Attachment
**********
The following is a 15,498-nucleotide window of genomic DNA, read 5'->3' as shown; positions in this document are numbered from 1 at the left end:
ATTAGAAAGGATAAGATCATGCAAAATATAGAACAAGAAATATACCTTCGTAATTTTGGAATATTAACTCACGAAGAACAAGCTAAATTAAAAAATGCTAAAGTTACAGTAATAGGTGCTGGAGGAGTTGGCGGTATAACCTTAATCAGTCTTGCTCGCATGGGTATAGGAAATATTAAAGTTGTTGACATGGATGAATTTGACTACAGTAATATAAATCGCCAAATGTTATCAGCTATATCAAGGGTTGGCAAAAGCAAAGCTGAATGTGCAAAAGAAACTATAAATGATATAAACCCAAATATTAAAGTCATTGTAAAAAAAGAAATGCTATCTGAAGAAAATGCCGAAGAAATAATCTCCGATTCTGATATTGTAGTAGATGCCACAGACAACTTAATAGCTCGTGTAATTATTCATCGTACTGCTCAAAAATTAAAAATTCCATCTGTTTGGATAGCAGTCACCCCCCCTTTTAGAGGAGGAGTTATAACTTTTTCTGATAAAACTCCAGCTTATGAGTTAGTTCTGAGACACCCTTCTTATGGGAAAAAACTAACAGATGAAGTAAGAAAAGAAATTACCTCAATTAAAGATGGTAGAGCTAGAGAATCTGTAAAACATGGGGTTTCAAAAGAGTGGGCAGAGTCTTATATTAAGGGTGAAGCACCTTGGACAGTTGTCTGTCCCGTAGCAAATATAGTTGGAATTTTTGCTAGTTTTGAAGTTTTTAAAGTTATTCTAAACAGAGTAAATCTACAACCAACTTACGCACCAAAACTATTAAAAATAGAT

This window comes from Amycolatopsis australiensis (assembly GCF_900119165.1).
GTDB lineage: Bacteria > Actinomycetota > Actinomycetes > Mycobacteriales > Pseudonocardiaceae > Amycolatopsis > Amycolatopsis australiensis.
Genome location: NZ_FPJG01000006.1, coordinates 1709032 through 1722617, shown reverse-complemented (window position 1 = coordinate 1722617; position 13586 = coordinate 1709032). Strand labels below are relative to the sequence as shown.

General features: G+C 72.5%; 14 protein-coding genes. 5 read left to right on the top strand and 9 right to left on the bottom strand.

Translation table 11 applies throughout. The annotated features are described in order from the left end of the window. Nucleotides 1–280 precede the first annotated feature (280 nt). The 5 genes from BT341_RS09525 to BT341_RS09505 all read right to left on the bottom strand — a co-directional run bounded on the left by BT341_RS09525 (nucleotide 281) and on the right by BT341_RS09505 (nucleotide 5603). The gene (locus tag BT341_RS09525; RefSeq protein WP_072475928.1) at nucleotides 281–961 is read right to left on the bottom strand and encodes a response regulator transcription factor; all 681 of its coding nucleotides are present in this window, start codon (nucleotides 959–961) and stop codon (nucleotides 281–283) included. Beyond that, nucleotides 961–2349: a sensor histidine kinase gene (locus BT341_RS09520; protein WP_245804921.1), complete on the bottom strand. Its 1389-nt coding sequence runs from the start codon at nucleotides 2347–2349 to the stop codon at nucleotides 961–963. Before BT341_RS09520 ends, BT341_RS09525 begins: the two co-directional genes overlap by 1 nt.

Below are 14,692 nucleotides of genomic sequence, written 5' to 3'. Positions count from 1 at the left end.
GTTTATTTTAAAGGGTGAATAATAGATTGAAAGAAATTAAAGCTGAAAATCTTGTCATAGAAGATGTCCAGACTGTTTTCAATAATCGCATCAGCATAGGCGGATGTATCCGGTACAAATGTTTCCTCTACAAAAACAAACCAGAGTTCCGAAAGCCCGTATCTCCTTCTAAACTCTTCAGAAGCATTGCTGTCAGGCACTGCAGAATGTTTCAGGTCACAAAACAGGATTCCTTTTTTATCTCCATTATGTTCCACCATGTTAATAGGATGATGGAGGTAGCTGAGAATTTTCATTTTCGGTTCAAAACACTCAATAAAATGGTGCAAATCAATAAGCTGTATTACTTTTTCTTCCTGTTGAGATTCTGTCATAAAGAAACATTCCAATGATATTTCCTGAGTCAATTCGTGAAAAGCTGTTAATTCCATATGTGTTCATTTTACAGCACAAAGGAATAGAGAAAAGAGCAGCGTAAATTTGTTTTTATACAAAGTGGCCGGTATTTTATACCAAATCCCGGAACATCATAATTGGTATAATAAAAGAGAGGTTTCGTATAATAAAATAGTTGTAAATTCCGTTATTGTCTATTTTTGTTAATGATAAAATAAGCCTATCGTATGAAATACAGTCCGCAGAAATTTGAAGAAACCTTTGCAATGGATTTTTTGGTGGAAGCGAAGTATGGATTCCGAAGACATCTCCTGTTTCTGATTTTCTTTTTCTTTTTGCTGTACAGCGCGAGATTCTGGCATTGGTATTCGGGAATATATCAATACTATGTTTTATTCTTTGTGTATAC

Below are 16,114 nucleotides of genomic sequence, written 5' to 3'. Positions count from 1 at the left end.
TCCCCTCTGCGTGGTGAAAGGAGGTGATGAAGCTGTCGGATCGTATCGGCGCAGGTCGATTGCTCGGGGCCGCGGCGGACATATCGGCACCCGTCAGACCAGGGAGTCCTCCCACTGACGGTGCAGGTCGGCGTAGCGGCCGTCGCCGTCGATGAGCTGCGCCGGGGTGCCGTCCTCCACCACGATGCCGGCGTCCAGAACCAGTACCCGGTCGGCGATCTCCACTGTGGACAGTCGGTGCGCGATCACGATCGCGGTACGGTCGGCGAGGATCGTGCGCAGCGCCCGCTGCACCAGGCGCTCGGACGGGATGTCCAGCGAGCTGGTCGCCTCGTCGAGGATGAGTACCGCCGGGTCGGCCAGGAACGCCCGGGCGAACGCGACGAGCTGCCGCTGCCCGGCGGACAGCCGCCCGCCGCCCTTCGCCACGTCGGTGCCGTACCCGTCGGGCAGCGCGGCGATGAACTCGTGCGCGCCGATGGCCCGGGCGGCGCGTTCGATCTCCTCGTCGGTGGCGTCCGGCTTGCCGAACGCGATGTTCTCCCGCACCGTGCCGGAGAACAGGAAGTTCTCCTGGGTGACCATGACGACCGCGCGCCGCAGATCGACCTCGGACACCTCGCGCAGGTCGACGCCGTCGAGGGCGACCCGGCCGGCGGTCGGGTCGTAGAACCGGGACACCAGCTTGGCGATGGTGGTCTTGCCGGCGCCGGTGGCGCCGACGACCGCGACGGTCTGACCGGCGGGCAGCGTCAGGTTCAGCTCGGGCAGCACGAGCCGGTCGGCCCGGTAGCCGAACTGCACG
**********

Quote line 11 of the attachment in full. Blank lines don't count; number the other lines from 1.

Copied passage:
TCCCCTCTGCGTGGTGAAAGGAGGTGATGAAGCTGTCGGATCGTATCGGCGCAGGTCGATTGCTCGGGGCCGCGGCGGACATATCGGCACCCGTCAGACCAGGGAGTCCTCCCACTGACGGTGCAGGTCGGCGTAGCGGCCGTCGCCGTCGATGAGCTGCGCCGGGGTGCCGTCCTCCACCACGATGCCGGCGTCCAGAACCAGTACCCGGTCGGCGATCTCCACTGTGGACAGTCGGTGCGCGATCACGATCGCGGTACGGTCGGCGAGGATCGTGCGCAGCGCCCGCTGCACCAGGCGCTCGGACGGGATGTCCAGCGAGCTGGTCGCCTCGTCGAGGATGAGTACCGCCGGGTCGGCCAGGAACGCCCGGGCGAACGCGACGAGCTGCCGCTGCCCGGCGGACAGCCGCCCGCCGCCCTTCGCCACGTCGGTGCCGTACCCGTCGGGCAGCGCGGCGATGAACTCGTGCGCGCCGATGGCCCGGGCGGCGCGTTCGATCTCCTCGTCGGTGGCGTCCGGCTTGCCGAACGCGATGTTCTCCCGCACCGTGCCGGAGAACAGGAAGTTCTCCTGGGTGACCATGACGACCGCGCGCCGCAGATCGACCTCGGACACCTCGCGCAGGTCGACGCCGTCGAGGGCGACCCGGCCGGCGGTCGGGTCGTAGAACCGGGACACCAGCTTGGCGATGGTGGTCTTGCCGGCGCCGGTGGCGCCGACGACCGCGACGGTCTGACCGGCGGGCAGCGTCAGGTTCAGCTCGGGCAGCACGAGCCGGTCGGCCCGGTAGCCGAACTGCACG